Most commercially available ivy is in its young, juvenile form and does not flower. Usually only very old plants (planted many years ago on walls or fences) convert to older, mature, flowering forms of the plant. Juvenile plants and their cuttings root relatively easily, making spreading and propagation from existing plants in your yard a real possibility.
Propagate by Cuttings
With a sharp knife, cut 4 to 5 inch long shoots. Remove the leaves from the bottom 2 inches of the cutting. Using potting soil, coarse sand, or perlite, stick the cuttings 1 1/2 inches into the soil. Water well and cover with a plastic tent to increase humidity. (To reduce the incidence of disease, keep the plastic from touching the leaves.) Place the tray or pot in bright shade, never direct sun. Keep moist, and in 4 to 6 weeks you will have new Ivy plants.
Prune Your New Plants
When conditions are good, ivy can grow quite vigorously and may take off outside the designated patch, requiring pruning around outer edges. Well-established ivy plantings are simply pruned by cutting or mowing the edges where you do not want the ivy to grow. Escaping shoots of ivy can be pulled by hand to keep the plants contained to its area. Over time, English ivy may loose density or become too leggy as the stems shoot out and grow. Cutting back or mowing the top layer of the ivy patch will invigorate root growth, encouraging new shoots to grow from the bottom up, revitalizing the density of the patch.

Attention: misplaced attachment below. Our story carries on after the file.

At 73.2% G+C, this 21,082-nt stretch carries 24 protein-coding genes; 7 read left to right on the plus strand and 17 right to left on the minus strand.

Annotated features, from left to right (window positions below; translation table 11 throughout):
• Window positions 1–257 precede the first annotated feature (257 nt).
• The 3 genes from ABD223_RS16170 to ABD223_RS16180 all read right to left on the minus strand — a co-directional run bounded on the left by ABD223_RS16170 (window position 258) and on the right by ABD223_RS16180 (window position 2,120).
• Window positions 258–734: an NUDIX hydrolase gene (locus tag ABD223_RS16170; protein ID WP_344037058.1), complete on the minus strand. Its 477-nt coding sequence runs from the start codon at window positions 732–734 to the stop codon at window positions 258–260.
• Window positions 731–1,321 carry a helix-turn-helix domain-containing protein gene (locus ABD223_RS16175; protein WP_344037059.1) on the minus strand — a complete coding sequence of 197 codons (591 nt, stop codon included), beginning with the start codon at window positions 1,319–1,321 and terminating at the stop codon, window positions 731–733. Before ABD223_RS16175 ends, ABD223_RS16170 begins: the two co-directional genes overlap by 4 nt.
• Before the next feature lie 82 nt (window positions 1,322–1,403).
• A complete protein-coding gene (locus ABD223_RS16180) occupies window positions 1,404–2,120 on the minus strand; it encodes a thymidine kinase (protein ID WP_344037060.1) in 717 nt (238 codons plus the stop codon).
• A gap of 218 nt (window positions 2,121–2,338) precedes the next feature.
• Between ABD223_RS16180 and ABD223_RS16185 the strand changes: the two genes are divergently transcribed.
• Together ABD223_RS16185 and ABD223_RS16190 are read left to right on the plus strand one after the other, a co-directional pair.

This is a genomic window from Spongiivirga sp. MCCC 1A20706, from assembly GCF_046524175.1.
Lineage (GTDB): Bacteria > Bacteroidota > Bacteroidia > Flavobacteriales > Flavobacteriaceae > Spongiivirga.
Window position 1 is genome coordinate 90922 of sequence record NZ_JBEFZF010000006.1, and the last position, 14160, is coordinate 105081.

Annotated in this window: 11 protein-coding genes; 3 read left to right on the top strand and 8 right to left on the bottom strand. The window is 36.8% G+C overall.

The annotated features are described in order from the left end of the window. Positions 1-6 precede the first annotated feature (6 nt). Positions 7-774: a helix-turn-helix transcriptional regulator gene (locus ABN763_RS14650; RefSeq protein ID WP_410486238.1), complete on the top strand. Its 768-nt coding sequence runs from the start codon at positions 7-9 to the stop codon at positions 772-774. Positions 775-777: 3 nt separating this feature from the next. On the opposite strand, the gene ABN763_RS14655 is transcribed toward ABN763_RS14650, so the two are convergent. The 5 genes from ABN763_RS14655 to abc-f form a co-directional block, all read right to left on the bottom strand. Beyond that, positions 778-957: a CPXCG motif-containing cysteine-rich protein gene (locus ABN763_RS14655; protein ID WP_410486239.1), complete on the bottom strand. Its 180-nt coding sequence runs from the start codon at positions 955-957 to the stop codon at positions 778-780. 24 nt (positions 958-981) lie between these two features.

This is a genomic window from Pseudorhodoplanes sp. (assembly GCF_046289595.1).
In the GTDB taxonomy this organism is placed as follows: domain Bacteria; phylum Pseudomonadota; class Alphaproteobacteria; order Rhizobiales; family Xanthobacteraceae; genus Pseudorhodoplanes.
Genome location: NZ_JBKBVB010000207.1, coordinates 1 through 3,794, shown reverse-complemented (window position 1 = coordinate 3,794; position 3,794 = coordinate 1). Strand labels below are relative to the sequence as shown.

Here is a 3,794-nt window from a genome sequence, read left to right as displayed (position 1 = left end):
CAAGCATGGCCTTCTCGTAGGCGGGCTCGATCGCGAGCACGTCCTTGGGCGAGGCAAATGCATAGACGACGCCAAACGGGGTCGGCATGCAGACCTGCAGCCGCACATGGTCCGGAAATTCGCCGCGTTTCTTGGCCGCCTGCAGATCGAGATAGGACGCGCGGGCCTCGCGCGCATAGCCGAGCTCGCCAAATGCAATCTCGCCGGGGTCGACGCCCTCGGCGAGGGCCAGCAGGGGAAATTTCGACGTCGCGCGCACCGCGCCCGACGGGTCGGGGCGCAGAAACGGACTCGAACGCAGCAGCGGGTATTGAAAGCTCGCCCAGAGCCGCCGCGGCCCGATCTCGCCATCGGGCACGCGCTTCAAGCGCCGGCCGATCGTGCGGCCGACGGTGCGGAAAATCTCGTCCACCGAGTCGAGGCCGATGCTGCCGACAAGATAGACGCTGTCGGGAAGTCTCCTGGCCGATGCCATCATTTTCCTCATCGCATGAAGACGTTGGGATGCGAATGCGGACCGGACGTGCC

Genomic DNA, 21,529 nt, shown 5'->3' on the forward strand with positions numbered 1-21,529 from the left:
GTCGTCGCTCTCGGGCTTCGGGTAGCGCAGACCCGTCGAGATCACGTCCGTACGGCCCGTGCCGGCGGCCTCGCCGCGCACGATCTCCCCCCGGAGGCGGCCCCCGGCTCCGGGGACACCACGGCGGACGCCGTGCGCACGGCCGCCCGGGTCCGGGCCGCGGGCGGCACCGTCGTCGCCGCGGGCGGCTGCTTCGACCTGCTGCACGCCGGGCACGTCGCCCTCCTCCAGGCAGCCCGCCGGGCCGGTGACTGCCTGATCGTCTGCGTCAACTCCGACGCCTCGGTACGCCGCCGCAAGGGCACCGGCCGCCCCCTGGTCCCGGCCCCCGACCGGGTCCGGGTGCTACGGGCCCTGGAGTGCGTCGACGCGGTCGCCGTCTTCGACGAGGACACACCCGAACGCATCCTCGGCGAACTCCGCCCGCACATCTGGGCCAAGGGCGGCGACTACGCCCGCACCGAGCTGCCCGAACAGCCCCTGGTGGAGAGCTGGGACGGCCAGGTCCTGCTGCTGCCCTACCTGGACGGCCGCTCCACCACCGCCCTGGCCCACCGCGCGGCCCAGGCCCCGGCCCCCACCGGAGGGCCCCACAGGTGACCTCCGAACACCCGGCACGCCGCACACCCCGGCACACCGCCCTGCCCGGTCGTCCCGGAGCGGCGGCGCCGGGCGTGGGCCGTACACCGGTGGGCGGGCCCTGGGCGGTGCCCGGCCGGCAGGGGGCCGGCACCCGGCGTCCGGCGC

TIP: Our expert gardening advisor, Karen Thurber cautions you, "English Ivy is consider a noxious weed in both Oregon and Washington State."
Growing Ivy in Containers
Adding containers of ivy adds interest and height. Additionally, container plantings allows you to introduce two or more varieties of ivy for coordination and color mixing. When planting ivy in containers, use containers 3 gallons or larger to be sure you provide enough space for growing and watering.
Place ivy containers on steps, walls, patios, or porches near ivy covered groundcover for appealing visual transition. Similarly, ivy can be nicely trained to a frame in a topiary-like fashion from the ground up. Inconspicuous clear fishing line helps hold up legs of ivy to train it to the frame until the plant is well established.
With proper care, English ivy can also be successfully grown indoors. Containers that were part of your spring and summer landscape can be moved inside for enjoyment throughout the winter after a period of acclimatization to the inside air and temperature. Clippings taken from ivy are often used in floral arrangements, in bouquets and vases, which makes having a ready supply in your yard to coordinate with cut flowers from your garden very handy.
Despite the more demanding care requirements of English ivy as opposed to more easily grown evergreen groundcovers, ivy maintains its hold as a beautiful addition to any yard or garden. The benefits reaped from the year-round color and multiple uses makes ivy a plant worth the extra effort.
< Back to Part 1: Growing and Caring for English Ivy